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gevent_async 0.8

A small set of utilities to help with writing synchronous code flows in a collaborative multitasking context. It has been designed around the feature set of gevent (http://www.gevent.org)

Latest Version: 0.8.5

============
gevent_async
============

A small set of utilities to help with writing synchronous code flows in a collaborative multitasking context.
It has been designed around the feature set of gevent http://www.gevent.org)

------------------------------------------------------------------------------------------------------------

--------------
deferred calls
--------------

``async.DeferredCallHandler`` is a wrapper for asynchronously handled function calls.
This allows to control in which context the execution of those functions are done, which is essential
in collaborative multitasking.

There are 2 available types of calls:
- ``sync`` (synchronous): this type of call awaits for the deferred call handle to process the call
to return. for a user's perspective, it behaves like a regular function call.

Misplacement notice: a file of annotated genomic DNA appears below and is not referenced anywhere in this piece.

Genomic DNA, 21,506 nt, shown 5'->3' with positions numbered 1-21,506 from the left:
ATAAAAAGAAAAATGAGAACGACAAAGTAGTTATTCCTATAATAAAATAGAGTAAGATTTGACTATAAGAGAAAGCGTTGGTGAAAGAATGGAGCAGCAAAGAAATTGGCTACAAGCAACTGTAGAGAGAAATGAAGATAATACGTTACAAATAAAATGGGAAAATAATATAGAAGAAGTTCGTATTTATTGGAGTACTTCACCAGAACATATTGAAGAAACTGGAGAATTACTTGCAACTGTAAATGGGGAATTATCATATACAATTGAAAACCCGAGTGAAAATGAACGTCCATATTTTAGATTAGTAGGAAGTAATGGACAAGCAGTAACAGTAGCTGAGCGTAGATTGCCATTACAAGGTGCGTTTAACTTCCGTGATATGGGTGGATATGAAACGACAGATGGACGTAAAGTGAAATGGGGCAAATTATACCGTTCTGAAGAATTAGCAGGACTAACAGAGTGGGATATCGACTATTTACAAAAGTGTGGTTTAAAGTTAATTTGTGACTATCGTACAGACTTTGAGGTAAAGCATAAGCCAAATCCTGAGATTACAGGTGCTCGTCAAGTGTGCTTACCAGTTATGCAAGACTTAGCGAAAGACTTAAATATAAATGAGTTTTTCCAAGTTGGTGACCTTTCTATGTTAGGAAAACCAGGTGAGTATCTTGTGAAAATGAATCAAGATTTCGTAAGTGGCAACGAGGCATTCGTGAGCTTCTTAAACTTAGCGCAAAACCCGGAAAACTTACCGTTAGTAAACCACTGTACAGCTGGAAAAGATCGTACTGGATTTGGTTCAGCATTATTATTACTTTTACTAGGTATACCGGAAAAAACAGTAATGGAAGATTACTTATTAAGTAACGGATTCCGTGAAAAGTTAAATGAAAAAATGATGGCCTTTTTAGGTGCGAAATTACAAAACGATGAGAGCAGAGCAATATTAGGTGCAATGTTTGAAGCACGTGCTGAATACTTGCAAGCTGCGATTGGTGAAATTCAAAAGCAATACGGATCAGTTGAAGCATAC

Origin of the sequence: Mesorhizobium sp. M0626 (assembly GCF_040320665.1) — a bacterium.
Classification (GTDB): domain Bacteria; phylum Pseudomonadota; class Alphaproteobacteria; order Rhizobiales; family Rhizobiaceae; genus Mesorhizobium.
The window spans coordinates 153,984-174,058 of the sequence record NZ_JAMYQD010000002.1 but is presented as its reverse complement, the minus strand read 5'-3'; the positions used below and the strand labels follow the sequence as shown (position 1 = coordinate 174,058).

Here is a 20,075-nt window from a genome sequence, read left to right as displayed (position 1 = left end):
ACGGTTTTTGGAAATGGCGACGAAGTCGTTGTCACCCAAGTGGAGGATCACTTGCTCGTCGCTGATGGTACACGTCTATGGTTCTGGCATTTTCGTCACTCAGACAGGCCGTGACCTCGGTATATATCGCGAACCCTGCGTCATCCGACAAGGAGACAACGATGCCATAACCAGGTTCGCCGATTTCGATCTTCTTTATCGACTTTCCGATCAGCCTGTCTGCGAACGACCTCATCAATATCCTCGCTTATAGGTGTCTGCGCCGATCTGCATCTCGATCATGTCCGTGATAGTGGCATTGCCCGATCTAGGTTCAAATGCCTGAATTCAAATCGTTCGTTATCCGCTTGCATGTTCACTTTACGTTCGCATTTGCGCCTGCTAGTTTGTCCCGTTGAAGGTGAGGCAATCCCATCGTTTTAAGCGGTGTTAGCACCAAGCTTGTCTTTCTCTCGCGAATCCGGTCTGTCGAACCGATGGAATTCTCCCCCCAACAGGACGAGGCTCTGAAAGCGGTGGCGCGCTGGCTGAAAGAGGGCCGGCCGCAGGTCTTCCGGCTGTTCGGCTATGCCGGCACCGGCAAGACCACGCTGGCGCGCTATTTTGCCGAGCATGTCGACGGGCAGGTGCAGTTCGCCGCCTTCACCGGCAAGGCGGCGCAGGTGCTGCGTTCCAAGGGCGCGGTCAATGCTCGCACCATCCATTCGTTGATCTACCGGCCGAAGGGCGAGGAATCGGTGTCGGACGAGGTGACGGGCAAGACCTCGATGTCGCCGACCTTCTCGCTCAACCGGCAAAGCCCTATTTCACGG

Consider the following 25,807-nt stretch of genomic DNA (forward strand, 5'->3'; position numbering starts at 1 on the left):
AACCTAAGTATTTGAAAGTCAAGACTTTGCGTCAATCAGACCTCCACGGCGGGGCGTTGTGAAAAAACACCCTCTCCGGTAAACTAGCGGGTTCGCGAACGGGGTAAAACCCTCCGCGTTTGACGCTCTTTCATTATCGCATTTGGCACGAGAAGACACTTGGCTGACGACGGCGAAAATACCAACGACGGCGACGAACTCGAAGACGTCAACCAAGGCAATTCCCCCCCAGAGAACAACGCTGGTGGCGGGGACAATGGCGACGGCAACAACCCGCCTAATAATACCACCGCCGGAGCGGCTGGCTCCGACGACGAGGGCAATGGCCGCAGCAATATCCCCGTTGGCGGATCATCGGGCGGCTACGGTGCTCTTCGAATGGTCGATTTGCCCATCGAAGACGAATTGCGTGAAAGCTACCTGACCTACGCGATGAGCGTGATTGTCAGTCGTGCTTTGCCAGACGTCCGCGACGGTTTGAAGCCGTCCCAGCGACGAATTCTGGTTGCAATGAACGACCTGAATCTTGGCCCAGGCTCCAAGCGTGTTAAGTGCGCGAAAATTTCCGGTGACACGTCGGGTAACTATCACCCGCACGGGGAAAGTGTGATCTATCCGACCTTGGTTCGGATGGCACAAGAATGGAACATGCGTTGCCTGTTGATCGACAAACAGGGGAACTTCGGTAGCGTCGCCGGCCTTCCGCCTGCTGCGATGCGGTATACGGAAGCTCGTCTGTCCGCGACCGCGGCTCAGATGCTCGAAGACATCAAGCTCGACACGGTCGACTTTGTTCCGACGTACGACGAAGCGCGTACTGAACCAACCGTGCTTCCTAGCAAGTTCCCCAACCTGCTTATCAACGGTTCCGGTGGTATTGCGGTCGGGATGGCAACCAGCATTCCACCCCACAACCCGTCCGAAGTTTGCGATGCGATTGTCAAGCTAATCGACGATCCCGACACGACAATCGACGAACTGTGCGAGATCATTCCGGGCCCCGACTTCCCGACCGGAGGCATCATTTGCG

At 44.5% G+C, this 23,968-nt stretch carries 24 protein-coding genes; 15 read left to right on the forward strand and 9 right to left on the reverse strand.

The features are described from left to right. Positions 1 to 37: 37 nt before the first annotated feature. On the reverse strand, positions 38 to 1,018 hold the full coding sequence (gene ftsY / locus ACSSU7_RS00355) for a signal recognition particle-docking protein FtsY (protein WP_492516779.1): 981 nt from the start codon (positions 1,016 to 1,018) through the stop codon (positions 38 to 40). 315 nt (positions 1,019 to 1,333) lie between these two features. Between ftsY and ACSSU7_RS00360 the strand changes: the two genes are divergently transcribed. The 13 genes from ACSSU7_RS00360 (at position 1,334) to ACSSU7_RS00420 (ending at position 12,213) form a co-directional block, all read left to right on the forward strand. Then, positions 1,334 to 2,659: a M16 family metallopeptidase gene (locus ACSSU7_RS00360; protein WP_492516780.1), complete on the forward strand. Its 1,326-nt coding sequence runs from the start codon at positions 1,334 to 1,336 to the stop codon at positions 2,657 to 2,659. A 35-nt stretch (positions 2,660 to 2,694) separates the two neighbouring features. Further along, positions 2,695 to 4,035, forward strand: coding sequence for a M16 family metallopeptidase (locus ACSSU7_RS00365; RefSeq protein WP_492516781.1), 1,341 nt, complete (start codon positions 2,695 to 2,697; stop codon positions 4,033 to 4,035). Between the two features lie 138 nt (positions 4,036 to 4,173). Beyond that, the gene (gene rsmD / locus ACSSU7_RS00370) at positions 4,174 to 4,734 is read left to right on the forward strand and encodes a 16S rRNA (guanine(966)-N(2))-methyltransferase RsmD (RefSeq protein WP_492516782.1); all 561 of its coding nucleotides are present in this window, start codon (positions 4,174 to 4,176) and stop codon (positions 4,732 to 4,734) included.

- ``oneway`` (one way): this type of call returns instantly. Due to its nature, there is no way to know
whether, once it has been processed, it has succeeded or failed.

Example
=======

For instance, imagining we have a Manager entity that must handle some resources in an atomic manner::

from async import DeferredCallHandler
class Manager(DeferredCallHandler):
def manage(self):
# do things with resources
# with the assurance that the resources won't
# be modified during process

self.process() # process pending calls

# do more things

def access_resources(self):
#returns the resources the manager has properly managed.

def update_resource(self, data):
#updates a resource info

def run(self):
while True:
self.manage()

We can startup the manager and call functions on it from multiple greenlets::

manager = Manager()
gevent.spawn(manager.run)
# At that point, the manager entity is will be doing resource management

resources = ... # we have an array of resources

def monitor(target):
for event in target.events():
# we could apply some transformation to the event, and then
# forward it to the manager.
manager.oneway.update_resource(event)

for resource in resources:
gevent.spawn(monitor, resource)


def consumer():
while True:
resources = manager.access_resources()
# at that point, we have the guarantee that the resources
# are properly managed and will not become stale or corrupted during process.

consumer()

DeferredCallHandler API documentation